Monday, December 29, 2008

More Distributing and Sorting...and a Sunset, Tuesday, December 9

On Tuesday, Michael had the vet clinic in Solola, so he had to leave very early in the morning. I wound up meeting Cheri and Angela at breakfast, and Cheri asked me to write a post for their Helping Mayan Families blog.

So I took some time to do that and came over to Sharon's mid-morning. There, I helped some more with putting together tamale baskets and distributing toys and clothes.

Sharon showed me this little boy -- he weighed practically nothing!

Tricia got to meet her last sponsored student, Jennifer, as well as her brother, who had accompanied her to the house.

We saw the rarest of things: a man carrying a baby! This couple had twins, and the wife carried the girl, and the husband carried the boy.

Happy recipients of a basket.

This was a blind man who came in with his son.

The distribution ended in the early afternoon. After that, we had lunch prepared by the Mayan Families kitchen workers, and then it was time to get the toys ready for the San Jorge Christmas party that would take place the next day.

First a word about toys: Beanie Babies are one of the greatest inventions ever! They are perfect as gifts for just about any kids...except for older boys! The older boys were our Achilles heel. We searched through big garbage bags of toys, suitcases in the back of the house stuffed with assorted things, huge cardboard Medrano boxes, all in search of suitable toys to give boys over the age of 10 or so.

We found a few balls (soccer balls, of course, are the best gifts of all, but we couldn't find any of those), some balsa wood airplanes, a few action figures, and a toy vehicle or two, but it was slim pickings. Note for next time: stock up on the older boy toys before I go down!

Once we had the toys together, there wasn't much left to do. Tamale basket production had stopped, since we were waiting for the rest of the contents to be delivered to Sharon's, and that wouldn't be till the next day.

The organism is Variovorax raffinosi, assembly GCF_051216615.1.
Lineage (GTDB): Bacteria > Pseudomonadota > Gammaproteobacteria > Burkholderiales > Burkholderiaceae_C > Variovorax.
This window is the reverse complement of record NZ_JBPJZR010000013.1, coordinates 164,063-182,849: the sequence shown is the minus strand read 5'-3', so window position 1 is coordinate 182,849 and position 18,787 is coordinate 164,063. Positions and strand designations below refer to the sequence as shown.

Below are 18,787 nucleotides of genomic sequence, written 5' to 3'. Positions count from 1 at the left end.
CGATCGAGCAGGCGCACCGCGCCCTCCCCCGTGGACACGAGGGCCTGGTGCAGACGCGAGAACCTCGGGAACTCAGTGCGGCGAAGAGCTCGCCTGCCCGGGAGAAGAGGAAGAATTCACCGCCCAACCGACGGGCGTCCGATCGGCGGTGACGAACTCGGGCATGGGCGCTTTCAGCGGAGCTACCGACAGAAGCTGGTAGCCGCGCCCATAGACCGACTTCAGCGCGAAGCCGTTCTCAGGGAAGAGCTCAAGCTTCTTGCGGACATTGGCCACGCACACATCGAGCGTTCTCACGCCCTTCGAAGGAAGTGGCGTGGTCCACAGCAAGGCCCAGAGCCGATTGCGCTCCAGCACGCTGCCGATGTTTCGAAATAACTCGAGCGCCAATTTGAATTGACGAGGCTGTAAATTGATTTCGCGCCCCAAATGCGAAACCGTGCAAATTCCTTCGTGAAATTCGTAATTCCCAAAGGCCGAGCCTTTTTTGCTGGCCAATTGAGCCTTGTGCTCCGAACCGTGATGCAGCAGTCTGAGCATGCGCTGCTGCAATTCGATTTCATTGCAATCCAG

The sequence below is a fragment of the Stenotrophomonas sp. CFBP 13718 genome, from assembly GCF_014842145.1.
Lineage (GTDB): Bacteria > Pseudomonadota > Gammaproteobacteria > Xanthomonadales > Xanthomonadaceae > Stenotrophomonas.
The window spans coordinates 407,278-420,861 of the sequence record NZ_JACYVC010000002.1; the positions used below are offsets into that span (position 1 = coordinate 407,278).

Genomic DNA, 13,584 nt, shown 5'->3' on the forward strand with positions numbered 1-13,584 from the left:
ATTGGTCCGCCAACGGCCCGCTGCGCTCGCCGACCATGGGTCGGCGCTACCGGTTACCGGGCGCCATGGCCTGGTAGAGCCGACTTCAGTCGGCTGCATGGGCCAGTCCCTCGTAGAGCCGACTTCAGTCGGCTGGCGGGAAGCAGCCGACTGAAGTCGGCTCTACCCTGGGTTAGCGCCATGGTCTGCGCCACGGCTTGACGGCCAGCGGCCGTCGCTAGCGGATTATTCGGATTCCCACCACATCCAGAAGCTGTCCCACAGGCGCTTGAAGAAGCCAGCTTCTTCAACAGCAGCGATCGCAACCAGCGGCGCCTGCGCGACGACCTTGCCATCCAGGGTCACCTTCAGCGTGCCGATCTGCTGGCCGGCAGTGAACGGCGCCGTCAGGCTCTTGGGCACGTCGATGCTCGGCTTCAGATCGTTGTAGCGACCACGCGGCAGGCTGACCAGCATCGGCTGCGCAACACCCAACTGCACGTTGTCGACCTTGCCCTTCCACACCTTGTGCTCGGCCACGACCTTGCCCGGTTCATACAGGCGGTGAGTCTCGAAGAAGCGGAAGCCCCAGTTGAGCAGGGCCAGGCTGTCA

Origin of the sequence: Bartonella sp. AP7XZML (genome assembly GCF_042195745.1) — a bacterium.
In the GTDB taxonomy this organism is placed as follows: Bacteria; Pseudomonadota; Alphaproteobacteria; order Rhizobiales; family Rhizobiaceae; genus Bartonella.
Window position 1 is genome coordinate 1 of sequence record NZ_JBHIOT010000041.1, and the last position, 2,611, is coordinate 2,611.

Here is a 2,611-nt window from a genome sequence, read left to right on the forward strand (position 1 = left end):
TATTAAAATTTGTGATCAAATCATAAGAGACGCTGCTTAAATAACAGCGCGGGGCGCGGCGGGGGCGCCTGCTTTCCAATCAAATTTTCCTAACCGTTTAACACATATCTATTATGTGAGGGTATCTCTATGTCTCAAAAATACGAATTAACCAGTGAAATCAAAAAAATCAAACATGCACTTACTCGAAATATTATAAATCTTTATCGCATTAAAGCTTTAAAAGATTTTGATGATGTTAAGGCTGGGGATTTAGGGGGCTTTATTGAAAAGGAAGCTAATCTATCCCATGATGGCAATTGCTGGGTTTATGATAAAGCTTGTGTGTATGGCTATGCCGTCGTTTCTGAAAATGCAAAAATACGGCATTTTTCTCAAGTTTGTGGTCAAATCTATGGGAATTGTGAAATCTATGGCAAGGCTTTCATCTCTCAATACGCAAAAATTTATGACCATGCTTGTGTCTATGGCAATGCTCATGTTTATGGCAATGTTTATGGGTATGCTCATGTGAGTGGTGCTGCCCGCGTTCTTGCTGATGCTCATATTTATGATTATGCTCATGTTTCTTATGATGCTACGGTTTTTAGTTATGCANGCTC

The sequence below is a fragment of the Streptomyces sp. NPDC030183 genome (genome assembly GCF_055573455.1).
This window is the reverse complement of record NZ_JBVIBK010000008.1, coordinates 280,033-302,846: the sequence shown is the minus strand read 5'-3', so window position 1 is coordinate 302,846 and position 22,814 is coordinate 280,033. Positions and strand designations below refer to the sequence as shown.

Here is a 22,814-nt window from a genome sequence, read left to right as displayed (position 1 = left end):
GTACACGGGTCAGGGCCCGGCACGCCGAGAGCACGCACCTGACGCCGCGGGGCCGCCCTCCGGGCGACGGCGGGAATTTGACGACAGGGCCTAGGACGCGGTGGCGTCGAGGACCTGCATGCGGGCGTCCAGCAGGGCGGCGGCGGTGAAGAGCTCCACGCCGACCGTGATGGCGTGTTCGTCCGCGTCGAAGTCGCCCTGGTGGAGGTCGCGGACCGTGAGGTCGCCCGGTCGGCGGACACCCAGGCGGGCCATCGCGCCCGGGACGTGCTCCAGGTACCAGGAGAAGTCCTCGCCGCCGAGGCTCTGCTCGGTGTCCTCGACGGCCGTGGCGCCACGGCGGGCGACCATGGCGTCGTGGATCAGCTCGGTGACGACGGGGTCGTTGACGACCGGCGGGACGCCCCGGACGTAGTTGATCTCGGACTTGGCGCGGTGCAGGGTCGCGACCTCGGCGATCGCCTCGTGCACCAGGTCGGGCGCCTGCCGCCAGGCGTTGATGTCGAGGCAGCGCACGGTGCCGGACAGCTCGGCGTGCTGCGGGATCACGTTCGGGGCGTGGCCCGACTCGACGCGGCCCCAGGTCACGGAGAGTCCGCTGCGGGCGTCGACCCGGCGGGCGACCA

So I went back into Pana for the evening.

Here are some of the fried chicken street vendors. Yes, fried chicken is the ubiquitous street food.

I went down to Lake Atitlan and caught the sunset for the first time.

Of course, there were numerous roving vendors down by the water, but I got off easy. I was only arm-twisted into buying a hairband.

The sunset was gorgeous.

Then I met up with Michael at Dos Mundos' bar/cafe and got to hear about all the excitement from his day in Solola. He'll have to tell you all about it.

While we were having a drink, we met an exuberant young street dog, with whom Michael fell in love. "Chico" just walked right in the door and kept giving play bows. Michael said he would be a perfect candidate to be neutered the next day at the clinic. Meredith, the vet, was there, as well, and she agreed.

Some vendors came in, as well, and one little girl was just too cute to turn away. I bought this stuffed turtle from her.

Before we went off to dinner, we were able to find Patty, one of the co-founders of Mayan Families, who also lives next door to Dos Mundos. Chico was still hanging around, so Michael put him into the back of her pickup truck, so he'd be safe for the night.

Michael and I had wanted to go to dinner at Circus Bar, but unfortunately, they were closed that evening. Circus Bar is great for live music, and we had had dinner there back in April. Instead, we went to nearby Atlantis. It didn't have music, but the food was good.

Stay tuned for photos of Chico! The next day, the saga continued!

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